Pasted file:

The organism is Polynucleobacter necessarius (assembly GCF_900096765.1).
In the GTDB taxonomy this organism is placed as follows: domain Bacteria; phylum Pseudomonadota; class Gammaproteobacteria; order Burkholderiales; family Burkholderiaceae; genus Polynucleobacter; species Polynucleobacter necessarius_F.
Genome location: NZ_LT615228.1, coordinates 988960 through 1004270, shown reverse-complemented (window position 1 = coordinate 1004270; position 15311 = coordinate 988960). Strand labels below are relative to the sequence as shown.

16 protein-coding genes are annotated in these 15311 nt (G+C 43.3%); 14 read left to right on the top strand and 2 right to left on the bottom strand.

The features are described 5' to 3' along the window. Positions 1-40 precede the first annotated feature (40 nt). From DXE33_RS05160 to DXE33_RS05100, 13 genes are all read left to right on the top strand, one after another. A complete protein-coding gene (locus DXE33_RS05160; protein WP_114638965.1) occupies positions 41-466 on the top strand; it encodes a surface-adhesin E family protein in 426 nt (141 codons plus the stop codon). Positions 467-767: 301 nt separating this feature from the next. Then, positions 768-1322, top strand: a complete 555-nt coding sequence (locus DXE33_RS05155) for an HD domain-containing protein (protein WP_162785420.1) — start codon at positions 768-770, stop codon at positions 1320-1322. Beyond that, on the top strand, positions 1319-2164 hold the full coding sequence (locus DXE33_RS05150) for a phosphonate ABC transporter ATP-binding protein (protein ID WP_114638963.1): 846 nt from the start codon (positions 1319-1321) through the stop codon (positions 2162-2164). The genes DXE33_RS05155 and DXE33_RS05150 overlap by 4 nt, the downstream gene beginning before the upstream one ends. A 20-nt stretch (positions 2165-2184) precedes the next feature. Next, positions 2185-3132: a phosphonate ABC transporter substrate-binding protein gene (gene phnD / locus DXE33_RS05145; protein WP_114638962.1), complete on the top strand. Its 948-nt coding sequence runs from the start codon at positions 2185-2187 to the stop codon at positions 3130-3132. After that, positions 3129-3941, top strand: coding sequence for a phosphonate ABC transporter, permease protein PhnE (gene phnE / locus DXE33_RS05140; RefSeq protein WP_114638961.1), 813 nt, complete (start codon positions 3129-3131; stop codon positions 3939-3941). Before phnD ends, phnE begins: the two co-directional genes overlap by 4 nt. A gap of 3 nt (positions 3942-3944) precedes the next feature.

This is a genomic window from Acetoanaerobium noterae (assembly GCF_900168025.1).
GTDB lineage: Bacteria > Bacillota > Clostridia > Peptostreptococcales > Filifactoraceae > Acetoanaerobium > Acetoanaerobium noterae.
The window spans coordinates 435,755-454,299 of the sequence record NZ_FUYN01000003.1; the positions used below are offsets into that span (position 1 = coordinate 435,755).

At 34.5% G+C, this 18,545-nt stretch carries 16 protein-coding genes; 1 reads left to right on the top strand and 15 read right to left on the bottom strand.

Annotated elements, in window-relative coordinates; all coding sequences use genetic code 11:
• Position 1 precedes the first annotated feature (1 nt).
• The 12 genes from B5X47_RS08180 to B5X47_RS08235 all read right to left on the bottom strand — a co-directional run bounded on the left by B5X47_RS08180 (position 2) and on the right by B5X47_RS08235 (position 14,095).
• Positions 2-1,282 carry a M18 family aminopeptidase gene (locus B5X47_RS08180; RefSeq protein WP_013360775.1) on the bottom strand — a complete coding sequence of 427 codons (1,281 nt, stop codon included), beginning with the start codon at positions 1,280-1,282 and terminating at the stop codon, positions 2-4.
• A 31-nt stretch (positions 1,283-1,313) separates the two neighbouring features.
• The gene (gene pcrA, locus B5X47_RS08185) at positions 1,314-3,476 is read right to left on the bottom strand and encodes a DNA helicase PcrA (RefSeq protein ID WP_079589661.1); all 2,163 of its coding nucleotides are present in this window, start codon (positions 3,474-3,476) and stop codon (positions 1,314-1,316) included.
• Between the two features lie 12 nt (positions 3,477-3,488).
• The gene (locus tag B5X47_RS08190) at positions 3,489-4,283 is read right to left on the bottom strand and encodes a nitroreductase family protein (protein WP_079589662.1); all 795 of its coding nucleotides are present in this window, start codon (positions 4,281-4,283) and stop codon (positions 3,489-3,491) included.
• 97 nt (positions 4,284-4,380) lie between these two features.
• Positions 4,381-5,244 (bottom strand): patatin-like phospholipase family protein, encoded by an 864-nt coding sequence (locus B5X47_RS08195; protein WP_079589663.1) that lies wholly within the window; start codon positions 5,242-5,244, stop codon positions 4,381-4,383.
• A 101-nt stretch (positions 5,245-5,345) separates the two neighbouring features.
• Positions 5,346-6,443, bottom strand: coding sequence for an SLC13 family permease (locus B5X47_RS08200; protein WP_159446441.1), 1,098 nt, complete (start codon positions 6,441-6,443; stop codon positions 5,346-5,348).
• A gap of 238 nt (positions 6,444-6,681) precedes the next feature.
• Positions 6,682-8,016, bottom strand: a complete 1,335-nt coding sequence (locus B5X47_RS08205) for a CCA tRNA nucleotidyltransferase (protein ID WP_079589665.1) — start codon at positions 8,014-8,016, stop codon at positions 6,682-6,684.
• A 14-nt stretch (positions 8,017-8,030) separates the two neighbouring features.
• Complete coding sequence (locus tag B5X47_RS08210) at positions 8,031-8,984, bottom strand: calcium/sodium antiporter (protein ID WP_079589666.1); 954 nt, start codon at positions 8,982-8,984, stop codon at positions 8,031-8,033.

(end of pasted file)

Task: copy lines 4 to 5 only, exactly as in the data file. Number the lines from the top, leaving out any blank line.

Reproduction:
16 protein-coding genes are annotated in these 15311 nt (G+C 43.3%); 14 read left to right on the top strand and 2 right to left on the bottom strand.

The features are described 5' to 3' along the window. Positions 1-40 precede the first annotated feature (40 nt). From DXE33_RS05160 to DXE33_RS05100, 13 genes are all read left to right on the top strand, one after another. A complete protein-coding gene (locus DXE33_RS05160; protein WP_114638965.1) occupies positions 41-466 on the top strand; it encodes a surface-adhesin E family protein in 426 nt (141 codons plus the stop codon). Positions 467-767: 301 nt separating this feature from the next. Then, positions 768-1322, top strand: a complete 555-nt coding sequence (locus DXE33_RS05155) for an HD domain-containing protein (protein WP_162785420.1) — start codon at positions 768-770, stop codon at positions 1320-1322. Beyond that, on the top strand, positions 1319-2164 hold the full coding sequence (locus DXE33_RS05150) for a phosphonate ABC transporter ATP-binding protein (protein ID WP_114638963.1): 846 nt from the start codon (positions 1319-1321) through the stop codon (positions 2162-2164). The genes DXE33_RS05155 and DXE33_RS05150 overlap by 4 nt, the downstream gene beginning before the upstream one ends. A 20-nt stretch (positions 2165-2184) precedes the next feature. Next, positions 2185-3132: a phosphonate ABC transporter substrate-binding protein gene (gene phnD / locus DXE33_RS05145; protein WP_114638962.1), complete on the top strand. Its 948-nt coding sequence runs from the start codon at positions 2185-2187 to the stop codon at positions 3130-3132. After that, positions 3129-3941, top strand: coding sequence for a phosphonate ABC transporter, permease protein PhnE (gene phnE / locus DXE33_RS05140; RefSeq protein WP_114638961.1), 813 nt, complete (start codon positions 3129-3131; stop codon positions 3939-3941). Before phnD ends, phnE begins: the two co-directional genes overlap by 4 nt. A gap of 3 nt (positions 3942-3944) precedes the next feature.